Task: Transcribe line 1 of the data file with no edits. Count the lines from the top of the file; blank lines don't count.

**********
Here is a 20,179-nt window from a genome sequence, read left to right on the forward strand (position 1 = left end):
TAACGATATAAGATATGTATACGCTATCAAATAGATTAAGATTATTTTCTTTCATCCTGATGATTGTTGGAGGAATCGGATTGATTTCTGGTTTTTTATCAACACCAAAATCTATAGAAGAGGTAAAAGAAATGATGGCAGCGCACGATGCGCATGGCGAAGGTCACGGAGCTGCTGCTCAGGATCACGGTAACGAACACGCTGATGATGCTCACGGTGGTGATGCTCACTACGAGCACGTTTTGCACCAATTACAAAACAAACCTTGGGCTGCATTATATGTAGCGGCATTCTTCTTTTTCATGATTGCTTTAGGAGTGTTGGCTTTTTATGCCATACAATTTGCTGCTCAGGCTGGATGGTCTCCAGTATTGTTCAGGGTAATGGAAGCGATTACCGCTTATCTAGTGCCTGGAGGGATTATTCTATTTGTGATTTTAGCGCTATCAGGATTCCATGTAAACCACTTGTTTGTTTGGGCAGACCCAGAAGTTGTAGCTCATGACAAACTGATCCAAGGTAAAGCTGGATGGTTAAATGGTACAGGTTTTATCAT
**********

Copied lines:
Here is a 20,179-nt window from a genome sequence, read left to right on the forward strand (position 1 = left end):